Editor Tina Brown and Chief Executive Officer of Newsweek and The Daily Beast Baba Shetty said in a statement Thursday the digital edition would be named Newsweek Global and that the plan was to expand its "growing tablet and online presence."
"We've taken the big digital step," Brown said.
"We really feel that we must embrace the future. You know Newsweek is approaching its 80th anniversary next year and we want it to have the next 80 years start in the way that the future is there."
"It's really only a question of when at this point in the print industry," she said, referring to the switch from hard copy printed on paper to an all-digital production.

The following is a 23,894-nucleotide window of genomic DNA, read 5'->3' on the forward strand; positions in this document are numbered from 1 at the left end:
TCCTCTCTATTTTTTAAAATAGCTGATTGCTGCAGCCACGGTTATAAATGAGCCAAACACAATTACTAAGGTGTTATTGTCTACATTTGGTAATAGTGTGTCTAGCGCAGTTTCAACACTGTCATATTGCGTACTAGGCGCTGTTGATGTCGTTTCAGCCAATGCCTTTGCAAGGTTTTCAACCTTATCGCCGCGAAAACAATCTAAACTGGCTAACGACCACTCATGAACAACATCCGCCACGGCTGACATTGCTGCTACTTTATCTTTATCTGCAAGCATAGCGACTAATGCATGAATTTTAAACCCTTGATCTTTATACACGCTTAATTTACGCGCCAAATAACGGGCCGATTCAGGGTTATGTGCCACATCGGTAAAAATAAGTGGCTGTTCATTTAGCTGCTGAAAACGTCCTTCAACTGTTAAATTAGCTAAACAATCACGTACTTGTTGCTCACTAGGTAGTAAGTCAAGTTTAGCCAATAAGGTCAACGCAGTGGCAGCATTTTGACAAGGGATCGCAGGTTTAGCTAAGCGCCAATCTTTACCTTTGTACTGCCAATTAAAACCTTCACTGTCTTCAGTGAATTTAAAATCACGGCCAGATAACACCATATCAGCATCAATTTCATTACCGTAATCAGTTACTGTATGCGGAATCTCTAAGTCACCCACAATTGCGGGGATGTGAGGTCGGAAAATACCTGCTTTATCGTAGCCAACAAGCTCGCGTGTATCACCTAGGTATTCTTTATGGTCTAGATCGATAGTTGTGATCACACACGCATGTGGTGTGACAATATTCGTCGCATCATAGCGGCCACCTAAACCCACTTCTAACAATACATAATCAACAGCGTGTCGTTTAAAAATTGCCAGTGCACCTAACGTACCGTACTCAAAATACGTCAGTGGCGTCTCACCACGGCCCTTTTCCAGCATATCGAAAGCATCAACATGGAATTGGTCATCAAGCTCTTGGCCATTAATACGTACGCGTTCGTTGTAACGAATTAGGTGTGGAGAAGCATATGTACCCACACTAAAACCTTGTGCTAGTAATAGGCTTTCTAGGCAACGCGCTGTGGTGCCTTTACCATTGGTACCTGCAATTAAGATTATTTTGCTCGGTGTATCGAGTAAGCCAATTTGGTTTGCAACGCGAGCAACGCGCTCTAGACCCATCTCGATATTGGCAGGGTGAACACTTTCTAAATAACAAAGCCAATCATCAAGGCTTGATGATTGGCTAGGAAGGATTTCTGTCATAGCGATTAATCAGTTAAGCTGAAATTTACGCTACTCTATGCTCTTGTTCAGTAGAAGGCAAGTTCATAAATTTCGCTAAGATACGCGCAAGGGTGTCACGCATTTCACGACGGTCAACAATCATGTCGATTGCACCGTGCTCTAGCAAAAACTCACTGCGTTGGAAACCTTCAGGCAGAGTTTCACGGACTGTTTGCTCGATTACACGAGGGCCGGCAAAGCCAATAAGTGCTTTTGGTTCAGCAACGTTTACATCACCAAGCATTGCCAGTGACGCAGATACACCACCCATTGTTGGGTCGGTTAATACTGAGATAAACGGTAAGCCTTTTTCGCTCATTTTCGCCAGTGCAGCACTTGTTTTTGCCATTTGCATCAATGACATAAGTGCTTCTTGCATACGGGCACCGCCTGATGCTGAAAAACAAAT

To generations, Newsweek has been a news stand stalwart with front covers that set the tone for the week's top stories.
In financial trouble, the magazine was sold by The Washington Post to elderly philanthropist Sidney Harman, who bought Newsweek for $1 in August 2010 and took over its debts and pledged to keep it going.
But Harman died in April 2011 at age 92. His family then unloaded Newsweek, which was picked up by the digital news company, The Daily Beast, which was two years old at the time.
The company said Thursday that Newsweek and The Daily Beast "continued to post and publish distinctive journalism and have demonstrated explosive online growth in the process."
The Daily Beast now boasts an audience of 15 million unique visitors each month.
The plan for Newsweek is to have it available by paid subscription on the Internet in a format that is tablet-friendly, the company said.
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